Scholarly citations have existed in some shape or form since the invention of the printing press , over half a millennium now, yet principles for citing a scholarly publication’s underlying research data have yet to be universally formalized and recognized. However, all of this is about to change thanks to the work of the Data Citation Synthesis Group, and feedback collected during public review of the Draft Declaration of Data Citation Principles.
In 1995, current IQSS Director, Gary King wrote one of the earliest papers discussing the importance of data citation for researchers to “receive recognition for collecting data and making them available to the scholarly community” . By 2007, as this form of citation was beginning to increase in popularity, Altman and King were pushing for machine-readable information to be added to the citation . Recently, several initiatives such as CODATA , FORCE11, Amsterdam Manifesto , and DCC had each worked on defining data citation principles to provide guidelines for publishers, researchers, funding agencies, as well as other stakeholders. However, after the Beyond PDF 2 Force11 in 2013 representatives from various organizations recognized an important timely need to harmonize data citation principles. Out of this, the Data Citation Synthesis Group was formed to integrate a variety of current standards and practices into a set of general Data Citation principles. This group is composed of 40 individuals from 25+ organizations, who have years of experience working with and promoting the usage of data citation (e.g. abovementioned initiatives, including the Dataverse Network’s Director of Data Science, Mercè Crosas). According to the synthesis group, data citation is imperative to scholarly communication on the grounds that:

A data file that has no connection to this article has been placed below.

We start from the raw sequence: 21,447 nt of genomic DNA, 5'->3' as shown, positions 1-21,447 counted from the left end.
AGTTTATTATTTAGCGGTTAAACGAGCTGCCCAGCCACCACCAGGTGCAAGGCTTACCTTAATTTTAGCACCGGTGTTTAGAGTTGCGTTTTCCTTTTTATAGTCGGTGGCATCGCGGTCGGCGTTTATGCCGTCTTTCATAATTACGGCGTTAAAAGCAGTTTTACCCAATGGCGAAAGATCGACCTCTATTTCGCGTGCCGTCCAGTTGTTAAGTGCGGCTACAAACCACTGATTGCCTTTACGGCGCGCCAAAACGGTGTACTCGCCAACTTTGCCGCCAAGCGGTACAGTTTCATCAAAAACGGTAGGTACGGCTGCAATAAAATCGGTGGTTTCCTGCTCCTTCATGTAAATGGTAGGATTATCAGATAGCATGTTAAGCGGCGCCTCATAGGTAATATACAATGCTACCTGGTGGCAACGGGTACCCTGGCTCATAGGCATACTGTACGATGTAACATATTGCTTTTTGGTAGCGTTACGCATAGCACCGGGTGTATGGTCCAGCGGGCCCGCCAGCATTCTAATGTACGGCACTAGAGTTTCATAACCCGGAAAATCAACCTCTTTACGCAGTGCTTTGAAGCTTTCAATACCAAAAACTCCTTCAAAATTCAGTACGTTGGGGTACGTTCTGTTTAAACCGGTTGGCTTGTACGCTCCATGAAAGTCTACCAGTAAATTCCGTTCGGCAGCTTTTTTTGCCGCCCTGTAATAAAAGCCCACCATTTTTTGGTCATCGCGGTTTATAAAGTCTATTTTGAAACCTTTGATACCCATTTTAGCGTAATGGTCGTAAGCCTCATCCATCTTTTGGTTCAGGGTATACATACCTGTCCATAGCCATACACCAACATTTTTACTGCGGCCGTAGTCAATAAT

“[s]ound, reproducible scholarship rests upon a foundation of robust, accessible data. For this to be so in practice as well as theory, data must be accorded due importance in the practice of scholarship and in the enduring scholarly record. In other words, data should be considered legitimate, citable products of research. Data citation, like the citation of other evidence and sources, is good research practice.” 
Over the past 9 months, and particularly at the 2nd RDA Plenary (Sept. 2013), the synthesis group reviewed previously existing principles, standards, and practices, such as the Amsterdam Manifesto and CODATA’s Data Citation Principles , and unified them into 8 guiding principles. The working group announced on November 22, 2013 the release of a Draft Declaration of Data Citation Principles  for public comment. The comment period will run through the end of this calendar year (December 31). All are invited and encouraged to comment on these principles over the next few weeks. Feedback will be incorporated into generating a published version of the declaration. This will be accompanied by a request for worldwide public endorsement of this set of principles.
 Loria, P. (2013). Altmetrics as indicators of public impact. Retrieved from
 King, G. (1995). Replication, replication. PS: Political Science & Politics, 28(3), 443-499. Retrieved from http://gking.harvard.edu/files/gking/files/replication.pdf
 Hodson, S. (2013). Data Citation Synthesis Group: Draft Declaration of Data Citation Principles. CODATA Blog. Retrieved from http://codata.org/blog/2013/11/25/data-citation-synthesis-group-draft-declaration-of-data-citation-principles/
 FORCE11. 2013. Draft Declaration of Data Citation Principles. Retrieved from http://www.force11.org/datacitation
 CODATA-ICSTI Task Group on Data Citation Standards and Practices also released (Released on J-STAGE 20130913) their report https://www.jstage.jst.go.jp/article/dsj/12/0/12_OSOM13-043/_article